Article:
The world’s industrialized countries are looking to provide “significant financial resources” to the developing world to help them combat global warming and will ask a September meeting of the world’s 20 major economies to take up the issue, U.S. President Barack Obama said Thursday.
Poor countries have refused to commit to any reduction targets in their carbon emissions without firm pledges of financing from wealthier countries largely responsible for climate change. The dispute has been a thorn in negotiations for a new climate change treaty and scuttled any major breakthrough on targets from emerging at a Group of Eight summit here this week.
Obama told a news conference that finance ministers of the G-20 would take up proposals to finance carbon emissions reductions in the developing world at their September summit in Pittsburgh.
“We are looking at providing significant financial assistance to help these countries,” he said, praising the British and Mexican leaders for having come up with “creative proposals” for the G20 to consider.
Environmentalists said the move could help break a logjam in negotiations over a new climate control pact that is to be finalized in December in Copenhagen.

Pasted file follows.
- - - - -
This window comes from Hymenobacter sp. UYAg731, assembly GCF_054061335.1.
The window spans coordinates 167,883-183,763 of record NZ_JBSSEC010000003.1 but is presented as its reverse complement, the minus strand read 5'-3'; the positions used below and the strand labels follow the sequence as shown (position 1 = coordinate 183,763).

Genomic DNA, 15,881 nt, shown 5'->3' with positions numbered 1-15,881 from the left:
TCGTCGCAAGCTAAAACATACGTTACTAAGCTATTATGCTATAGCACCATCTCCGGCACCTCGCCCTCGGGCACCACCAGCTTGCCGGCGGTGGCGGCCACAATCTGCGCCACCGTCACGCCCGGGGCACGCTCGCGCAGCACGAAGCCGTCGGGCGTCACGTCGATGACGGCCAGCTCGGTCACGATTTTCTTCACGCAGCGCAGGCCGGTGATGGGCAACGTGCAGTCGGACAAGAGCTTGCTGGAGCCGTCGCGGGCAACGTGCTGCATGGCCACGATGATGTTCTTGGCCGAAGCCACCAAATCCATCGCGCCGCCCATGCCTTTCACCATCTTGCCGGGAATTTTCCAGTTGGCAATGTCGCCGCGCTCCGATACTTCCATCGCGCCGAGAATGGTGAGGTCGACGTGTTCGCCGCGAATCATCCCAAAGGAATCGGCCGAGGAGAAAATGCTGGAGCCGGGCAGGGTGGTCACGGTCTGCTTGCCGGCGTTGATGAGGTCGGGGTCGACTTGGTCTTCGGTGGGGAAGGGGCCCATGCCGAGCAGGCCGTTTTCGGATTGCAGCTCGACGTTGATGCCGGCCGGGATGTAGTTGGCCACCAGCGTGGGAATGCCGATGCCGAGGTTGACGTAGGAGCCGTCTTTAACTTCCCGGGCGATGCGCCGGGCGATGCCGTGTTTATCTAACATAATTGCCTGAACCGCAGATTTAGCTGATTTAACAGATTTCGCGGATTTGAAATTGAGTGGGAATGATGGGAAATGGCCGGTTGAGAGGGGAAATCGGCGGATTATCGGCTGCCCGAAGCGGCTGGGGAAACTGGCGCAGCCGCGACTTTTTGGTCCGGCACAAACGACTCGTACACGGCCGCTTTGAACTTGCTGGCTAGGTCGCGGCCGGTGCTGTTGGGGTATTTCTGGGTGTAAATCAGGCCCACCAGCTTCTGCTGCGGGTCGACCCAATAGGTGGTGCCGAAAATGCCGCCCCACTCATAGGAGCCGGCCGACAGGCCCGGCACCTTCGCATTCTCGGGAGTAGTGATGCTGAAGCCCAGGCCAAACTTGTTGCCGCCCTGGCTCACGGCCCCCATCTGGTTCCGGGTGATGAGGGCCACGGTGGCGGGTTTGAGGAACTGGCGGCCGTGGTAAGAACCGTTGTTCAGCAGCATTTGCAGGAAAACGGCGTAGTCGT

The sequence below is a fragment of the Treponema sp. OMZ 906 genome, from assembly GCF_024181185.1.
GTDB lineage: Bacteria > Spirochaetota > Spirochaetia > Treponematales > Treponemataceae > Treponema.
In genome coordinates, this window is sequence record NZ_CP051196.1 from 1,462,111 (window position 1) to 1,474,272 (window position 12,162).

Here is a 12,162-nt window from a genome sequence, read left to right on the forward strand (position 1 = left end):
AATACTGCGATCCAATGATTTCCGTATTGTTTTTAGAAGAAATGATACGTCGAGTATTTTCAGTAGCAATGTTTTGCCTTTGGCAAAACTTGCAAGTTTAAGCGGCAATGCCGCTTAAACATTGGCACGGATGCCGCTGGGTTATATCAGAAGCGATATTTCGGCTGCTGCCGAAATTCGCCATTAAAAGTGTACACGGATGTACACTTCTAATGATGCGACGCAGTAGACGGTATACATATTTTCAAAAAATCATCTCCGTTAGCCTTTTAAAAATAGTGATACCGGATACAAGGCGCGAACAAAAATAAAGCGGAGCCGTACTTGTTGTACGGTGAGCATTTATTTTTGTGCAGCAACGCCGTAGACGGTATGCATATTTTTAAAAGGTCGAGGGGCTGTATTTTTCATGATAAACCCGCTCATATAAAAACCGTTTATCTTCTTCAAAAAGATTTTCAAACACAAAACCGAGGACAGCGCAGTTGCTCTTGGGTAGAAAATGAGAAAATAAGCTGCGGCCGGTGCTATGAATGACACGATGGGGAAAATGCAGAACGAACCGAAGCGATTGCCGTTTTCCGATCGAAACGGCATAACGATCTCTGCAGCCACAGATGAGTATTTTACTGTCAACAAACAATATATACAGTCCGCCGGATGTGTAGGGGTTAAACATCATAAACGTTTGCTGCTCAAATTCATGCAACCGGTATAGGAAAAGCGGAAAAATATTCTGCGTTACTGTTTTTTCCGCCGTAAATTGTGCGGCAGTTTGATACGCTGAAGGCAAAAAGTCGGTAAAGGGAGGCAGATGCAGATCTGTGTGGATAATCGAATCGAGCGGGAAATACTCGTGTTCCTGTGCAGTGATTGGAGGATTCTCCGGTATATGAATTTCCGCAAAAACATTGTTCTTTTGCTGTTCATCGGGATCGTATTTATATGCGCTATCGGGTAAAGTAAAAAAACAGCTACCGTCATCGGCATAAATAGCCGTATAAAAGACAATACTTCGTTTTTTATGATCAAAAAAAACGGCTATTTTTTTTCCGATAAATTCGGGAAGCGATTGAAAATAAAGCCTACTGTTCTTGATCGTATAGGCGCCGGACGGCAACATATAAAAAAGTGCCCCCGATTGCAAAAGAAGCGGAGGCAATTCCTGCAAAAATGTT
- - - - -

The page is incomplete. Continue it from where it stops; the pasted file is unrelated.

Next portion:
“There was no real new commitment on finance, that is one of the disappointing outcomes of the G-8, but I take the annoucement by Obama of taking it into the G-20 as a recognition that what they’ve come up with so far isn’t enough,” said Kim Carstensen of the World Wildlife Fund for Nature.
Obama spoke at the end of a meeting of the 17-nation Major Economies Forum, which has become the G-8’s main forum for climate change. It includes the G-8 — Canada, Britain, France, Germany, Italy, Russia, Japan and the United States — as well as China, which has overtaken the U.S. as the world’s biggest polluter, and India, which is close behind. Mexico, Brazil, South Africa, Indonesia, Australia, South Korea and the European Union also are in that club of the world’s major polluters.
Copyright 2009 The Associated Press.